I don’t like goodbyes. I have trouble saying goodbye to the kids, always remembering one more thing to say or give to them. And I give my husband an extra-long hug before we leave for work. So, it isn’t surprising that my reluctant farewells include the dogs, especially when we’re leaving for vacation.
In the past, we brought them along. We’d stay at a dog friendly hotel or a B&B where the dogs came to breakfast, lounged pool-side and slept in their own beds in our room or slept in ours. Despite this extra dog/human bonding, they didn’t seem to enjoy walks on the dog friendly beaches, were exhausted from the car ride and the new environment. And the humans didn’t have much flexibility going to dinner alone or to the beach. We also hired in-home dog sitters that, let’s just say, those experiences fueled our research into dog boarding.
We packed the dog comforters, food and toys and dropped them off. I had trouble saying goodbye (big surprise). But it helped that my husband called it sleep away camp, a perspective resulting from the many activity options offered and the potential for doggie fun: cuddle time, extra walks, play groups, private play, swimming and more. Saying goodbye pulled on my heart so I did it quickly, hoping it was best for them as well. The facility’s staff eased my transition by texting pictures which was very helpful.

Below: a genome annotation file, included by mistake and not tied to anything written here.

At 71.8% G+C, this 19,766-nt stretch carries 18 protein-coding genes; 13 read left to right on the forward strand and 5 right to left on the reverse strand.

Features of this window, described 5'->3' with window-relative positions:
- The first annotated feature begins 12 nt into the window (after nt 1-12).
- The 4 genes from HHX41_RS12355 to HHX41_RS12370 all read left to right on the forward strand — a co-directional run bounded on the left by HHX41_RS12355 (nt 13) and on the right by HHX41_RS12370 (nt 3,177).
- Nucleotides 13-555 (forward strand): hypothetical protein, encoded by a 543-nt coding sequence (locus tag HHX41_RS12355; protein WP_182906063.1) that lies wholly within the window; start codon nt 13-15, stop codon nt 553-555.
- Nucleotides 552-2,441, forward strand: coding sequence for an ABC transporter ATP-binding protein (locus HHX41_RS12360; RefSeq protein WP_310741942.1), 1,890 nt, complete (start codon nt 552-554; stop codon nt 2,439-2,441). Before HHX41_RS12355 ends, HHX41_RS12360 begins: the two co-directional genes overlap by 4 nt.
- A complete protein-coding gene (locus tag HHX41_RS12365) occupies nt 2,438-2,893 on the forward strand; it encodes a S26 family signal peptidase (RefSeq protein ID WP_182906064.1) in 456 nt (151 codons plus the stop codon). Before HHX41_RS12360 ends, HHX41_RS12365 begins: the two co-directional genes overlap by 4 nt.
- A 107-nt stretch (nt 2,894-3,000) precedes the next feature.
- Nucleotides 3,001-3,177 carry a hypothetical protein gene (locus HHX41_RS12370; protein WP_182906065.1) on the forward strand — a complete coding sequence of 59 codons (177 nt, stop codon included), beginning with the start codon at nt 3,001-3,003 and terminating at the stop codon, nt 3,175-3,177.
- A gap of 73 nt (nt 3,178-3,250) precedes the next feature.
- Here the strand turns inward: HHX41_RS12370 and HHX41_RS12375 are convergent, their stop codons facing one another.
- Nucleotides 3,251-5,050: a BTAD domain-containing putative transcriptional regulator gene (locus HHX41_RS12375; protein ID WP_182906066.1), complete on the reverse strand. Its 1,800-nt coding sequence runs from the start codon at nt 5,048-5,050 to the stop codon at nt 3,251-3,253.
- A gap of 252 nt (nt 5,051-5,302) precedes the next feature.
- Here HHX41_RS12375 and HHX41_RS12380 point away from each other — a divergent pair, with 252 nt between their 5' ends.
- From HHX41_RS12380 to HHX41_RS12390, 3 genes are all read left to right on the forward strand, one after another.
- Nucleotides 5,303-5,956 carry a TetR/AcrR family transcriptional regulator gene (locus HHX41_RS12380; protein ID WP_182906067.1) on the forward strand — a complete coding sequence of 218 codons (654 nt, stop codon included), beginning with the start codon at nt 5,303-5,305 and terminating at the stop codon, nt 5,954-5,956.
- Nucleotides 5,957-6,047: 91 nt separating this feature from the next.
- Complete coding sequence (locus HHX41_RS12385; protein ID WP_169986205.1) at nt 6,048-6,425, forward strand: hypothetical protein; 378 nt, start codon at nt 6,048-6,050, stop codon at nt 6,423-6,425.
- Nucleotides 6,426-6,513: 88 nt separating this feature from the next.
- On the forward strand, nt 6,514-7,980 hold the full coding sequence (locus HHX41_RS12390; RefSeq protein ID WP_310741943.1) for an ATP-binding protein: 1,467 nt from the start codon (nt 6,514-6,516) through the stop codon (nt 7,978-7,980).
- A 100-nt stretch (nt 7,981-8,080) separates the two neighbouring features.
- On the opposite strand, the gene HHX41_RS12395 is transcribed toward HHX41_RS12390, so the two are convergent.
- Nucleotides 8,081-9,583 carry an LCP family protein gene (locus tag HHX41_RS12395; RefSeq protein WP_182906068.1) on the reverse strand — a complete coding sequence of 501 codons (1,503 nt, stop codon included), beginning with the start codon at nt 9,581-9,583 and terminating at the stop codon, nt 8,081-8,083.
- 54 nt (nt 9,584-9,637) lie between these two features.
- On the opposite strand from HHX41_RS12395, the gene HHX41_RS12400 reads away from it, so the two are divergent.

It was nice to get away from scheduled feedings and walks for a while. And after seeing how good they looked followed by an enthusiastic post-vacation doggy greeting and an hour at home, it was business as usual. My conclusion: dog boarding worked for everyone with and without fur in our family. I think it’ll be easier for me to say goodbye for our next trip, feeling confident that they’re cared for and safe.